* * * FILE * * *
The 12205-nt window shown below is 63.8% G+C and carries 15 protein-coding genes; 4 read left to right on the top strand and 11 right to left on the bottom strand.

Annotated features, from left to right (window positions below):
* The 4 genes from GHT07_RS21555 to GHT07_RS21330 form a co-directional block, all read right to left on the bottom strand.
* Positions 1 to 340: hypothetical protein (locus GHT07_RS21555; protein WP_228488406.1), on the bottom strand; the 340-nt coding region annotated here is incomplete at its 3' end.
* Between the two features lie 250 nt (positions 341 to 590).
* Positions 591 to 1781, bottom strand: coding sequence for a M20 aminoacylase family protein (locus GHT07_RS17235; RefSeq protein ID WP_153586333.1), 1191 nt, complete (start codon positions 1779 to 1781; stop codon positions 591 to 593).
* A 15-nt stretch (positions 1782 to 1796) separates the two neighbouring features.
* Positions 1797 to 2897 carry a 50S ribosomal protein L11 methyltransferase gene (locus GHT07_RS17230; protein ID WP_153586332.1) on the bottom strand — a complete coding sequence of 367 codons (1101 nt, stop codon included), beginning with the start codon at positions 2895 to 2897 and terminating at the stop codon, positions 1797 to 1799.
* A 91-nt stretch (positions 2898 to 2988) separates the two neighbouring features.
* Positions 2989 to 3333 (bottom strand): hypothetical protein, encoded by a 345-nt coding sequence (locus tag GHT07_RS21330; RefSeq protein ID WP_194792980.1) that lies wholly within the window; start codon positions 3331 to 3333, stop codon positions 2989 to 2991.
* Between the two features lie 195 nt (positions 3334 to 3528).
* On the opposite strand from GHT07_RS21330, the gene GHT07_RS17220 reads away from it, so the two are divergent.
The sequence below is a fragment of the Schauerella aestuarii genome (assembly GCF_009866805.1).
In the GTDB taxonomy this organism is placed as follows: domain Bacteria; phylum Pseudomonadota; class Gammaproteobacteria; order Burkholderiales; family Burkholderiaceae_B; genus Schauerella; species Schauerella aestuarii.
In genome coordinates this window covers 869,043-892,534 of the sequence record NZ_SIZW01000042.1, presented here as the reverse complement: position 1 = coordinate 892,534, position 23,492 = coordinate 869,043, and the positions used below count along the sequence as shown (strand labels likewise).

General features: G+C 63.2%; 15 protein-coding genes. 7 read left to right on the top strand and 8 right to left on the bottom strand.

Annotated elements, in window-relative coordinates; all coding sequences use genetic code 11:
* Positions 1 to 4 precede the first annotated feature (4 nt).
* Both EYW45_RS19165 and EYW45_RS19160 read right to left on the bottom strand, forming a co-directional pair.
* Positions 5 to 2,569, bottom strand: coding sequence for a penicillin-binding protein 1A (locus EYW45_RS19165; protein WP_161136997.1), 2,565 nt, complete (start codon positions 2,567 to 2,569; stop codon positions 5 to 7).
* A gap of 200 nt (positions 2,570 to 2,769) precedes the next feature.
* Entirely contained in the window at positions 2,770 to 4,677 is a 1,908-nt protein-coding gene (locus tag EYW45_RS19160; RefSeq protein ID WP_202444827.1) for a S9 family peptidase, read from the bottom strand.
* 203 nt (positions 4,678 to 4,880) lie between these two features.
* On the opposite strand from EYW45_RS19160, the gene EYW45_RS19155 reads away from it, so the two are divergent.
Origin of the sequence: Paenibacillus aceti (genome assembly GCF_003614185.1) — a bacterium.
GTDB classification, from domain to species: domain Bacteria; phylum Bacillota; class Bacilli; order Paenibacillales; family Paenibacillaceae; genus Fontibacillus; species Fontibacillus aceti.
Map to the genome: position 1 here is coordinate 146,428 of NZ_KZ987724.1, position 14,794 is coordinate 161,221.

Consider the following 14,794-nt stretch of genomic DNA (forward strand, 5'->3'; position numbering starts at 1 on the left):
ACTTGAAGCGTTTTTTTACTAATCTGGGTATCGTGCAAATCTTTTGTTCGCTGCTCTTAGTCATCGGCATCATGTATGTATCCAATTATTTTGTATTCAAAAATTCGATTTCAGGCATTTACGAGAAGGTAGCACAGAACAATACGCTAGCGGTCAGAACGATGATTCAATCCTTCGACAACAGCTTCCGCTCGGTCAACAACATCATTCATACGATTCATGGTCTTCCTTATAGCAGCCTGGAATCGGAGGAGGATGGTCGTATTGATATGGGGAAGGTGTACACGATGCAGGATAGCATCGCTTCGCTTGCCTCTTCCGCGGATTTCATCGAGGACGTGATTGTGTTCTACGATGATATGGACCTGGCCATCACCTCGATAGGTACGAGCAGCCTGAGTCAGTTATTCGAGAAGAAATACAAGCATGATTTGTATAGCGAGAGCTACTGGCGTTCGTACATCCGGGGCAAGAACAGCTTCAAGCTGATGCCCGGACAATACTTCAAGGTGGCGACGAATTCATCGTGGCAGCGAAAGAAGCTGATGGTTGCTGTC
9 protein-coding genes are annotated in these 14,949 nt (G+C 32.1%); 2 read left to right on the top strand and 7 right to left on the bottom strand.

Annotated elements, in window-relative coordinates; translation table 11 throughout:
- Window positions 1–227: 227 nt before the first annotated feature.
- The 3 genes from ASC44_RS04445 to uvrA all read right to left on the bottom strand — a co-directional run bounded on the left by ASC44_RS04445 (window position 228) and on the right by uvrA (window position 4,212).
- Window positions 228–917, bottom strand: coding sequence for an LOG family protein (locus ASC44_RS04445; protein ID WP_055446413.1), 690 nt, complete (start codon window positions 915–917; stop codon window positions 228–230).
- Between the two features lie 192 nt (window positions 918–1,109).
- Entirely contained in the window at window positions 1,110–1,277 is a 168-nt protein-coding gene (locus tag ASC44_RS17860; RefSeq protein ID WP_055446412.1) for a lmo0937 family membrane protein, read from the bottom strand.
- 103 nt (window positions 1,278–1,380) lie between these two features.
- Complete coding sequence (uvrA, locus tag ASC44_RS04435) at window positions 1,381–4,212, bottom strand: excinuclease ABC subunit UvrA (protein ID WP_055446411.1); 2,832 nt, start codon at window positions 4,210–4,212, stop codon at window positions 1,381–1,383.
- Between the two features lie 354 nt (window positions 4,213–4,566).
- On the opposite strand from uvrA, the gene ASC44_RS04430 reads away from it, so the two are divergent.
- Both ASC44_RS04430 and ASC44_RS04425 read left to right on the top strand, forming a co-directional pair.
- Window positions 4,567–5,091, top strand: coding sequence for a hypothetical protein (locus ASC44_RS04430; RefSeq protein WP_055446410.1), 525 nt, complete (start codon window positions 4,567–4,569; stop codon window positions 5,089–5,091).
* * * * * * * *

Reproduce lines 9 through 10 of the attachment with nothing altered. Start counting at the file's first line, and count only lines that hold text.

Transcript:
* A 91-nt stretch (positions 2898 to 2988) separates the two neighbouring features.
* Positions 2989 to 3333 (bottom strand): hypothetical protein, encoded by a 345-nt coding sequence (locus tag GHT07_RS21330; RefSeq protein ID WP_194792980.1) that lies wholly within the window; start codon positions 3331 to 3333, stop codon positions 2989 to 2991.